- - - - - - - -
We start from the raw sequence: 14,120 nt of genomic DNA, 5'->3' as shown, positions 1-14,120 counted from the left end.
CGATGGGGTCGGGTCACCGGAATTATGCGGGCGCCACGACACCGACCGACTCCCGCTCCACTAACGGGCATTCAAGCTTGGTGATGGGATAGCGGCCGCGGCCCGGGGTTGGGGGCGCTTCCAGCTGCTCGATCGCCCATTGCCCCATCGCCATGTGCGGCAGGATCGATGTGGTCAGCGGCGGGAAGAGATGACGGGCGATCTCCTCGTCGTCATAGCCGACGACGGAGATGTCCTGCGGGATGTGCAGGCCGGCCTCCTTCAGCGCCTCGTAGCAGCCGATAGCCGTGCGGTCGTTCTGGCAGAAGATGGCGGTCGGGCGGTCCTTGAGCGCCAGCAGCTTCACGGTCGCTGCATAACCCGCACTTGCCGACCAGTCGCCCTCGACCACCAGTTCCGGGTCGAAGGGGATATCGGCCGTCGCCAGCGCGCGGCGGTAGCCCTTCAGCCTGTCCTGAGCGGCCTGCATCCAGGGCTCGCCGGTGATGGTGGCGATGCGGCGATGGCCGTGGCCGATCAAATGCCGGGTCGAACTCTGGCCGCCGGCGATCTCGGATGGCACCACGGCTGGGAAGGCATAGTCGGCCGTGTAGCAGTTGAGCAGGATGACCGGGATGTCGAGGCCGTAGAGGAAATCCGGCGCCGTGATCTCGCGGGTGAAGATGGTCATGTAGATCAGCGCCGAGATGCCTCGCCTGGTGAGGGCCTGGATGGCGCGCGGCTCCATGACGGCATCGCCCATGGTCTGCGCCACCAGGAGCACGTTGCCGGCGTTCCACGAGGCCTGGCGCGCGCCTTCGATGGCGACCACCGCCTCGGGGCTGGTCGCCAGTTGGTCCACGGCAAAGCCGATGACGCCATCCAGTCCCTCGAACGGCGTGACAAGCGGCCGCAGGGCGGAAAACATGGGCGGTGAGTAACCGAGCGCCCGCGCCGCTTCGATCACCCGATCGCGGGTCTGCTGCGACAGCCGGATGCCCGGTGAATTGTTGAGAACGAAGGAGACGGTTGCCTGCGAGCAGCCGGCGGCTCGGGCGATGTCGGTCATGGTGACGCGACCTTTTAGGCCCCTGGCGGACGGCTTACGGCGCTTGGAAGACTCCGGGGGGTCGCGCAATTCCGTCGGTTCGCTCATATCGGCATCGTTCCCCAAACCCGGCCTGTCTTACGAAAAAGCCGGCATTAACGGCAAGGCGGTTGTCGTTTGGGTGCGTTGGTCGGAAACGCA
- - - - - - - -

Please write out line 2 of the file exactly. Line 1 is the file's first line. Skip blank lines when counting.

CGATGGGGTCGGGTCACCGGAATTATGCGGGCGCCACGACACCGACCGACTCCCGCTCCACTAACGGGCATTCAAGCTTGGTGATGGGATAGCGGCCGCGGCCCGGGGTTGGGGGCGCTTCCAGCTGCTCGATCGCCCATTGCCCCATCGCCATGTGCGGCAGGATCGATGTGGTCAGCGGCGGGAAGAGATGACGGGCGATCTCCTCGTCGTCATAGCCGACGACGGAGATGTCCTGCGGGATGTGCAGGCCGGCCTCCTTCAGCGCCTCGTAGCAGCCGATAGCCGTGCGGTCGTTCTGGCAGAAGATGGCGGTCGGGCGGTCCTTGAGCGCCAGCAGCTTCACGGTCGCTGCATAACCCGCACTTGCCGACCAGTCGCCCTCGACCACCAGTTCCGGGTCGAAGGGGATATCGGCCGTCGCCAGCGCGCGGCGGTAGCCCTTCAGCCTGTCCTGAGCGGCCTGCATCCAGGGCTCGCCGGTGATGGTGGCGATGCGGCGATGGCCGTGGCCGATCAAATGCCGGGTCGAACTCTGGCCGCCGGCGATCTCGGATGGCACCACGGCTGGGAAGGCATAGTCGGCCGTGTAGCAGTTGAGCAGGATGACCGGGATGTCGAGGCCGTAGAGGAAATCCGGCGCCGTGATCTCGCGGGTGAAGATGGTCATGTAGATCAGCGCCGAGATGCCTCGCCTGGTGAGGGCCTGGATGGCGCGCGGCTCCATGACGGCATCGCCCATGGTCTGCGCCACCAGGAGCACGTTGCCGGCGTTCCACGAGGCCTGGCGCGCGCCTTCGATGGCGACCACCGCCTCGGGGCTGGTCGCCAGTTGGTCCACGGCAAAGCCGATGACGCCATCCAGTCCCTCGAACGGCGTGACAAGCGGCCGCAGGGCGGAAAACATGGGCGGTGAGTAACCGAGCGCCCGCGCCGCTTCGATCACCCGATCGCGGGTCTGCTGCGACAGCCGGATGCCCGGTGAATTGTTGAGAACGAAGGAGACGGTTGCCTGCGAGCAGCCGGCGGCTCGGGCGATGTCGGTCATGGTGACGCGACCTTTTAGGCCCCTGGCGGACGGCTTACGGCGCTTGGAAGACTCCGGGGGGTCGCGCAATTCCGTCGGTTCGCTCATATCGGCATCGTTCCCCAAACCCGGCCTGTCTTACGAAAAAGCCGGCATTAACGGCAAGGCGGTTGTCGTTTGGGTGCGTTGGTCGGAAACGCA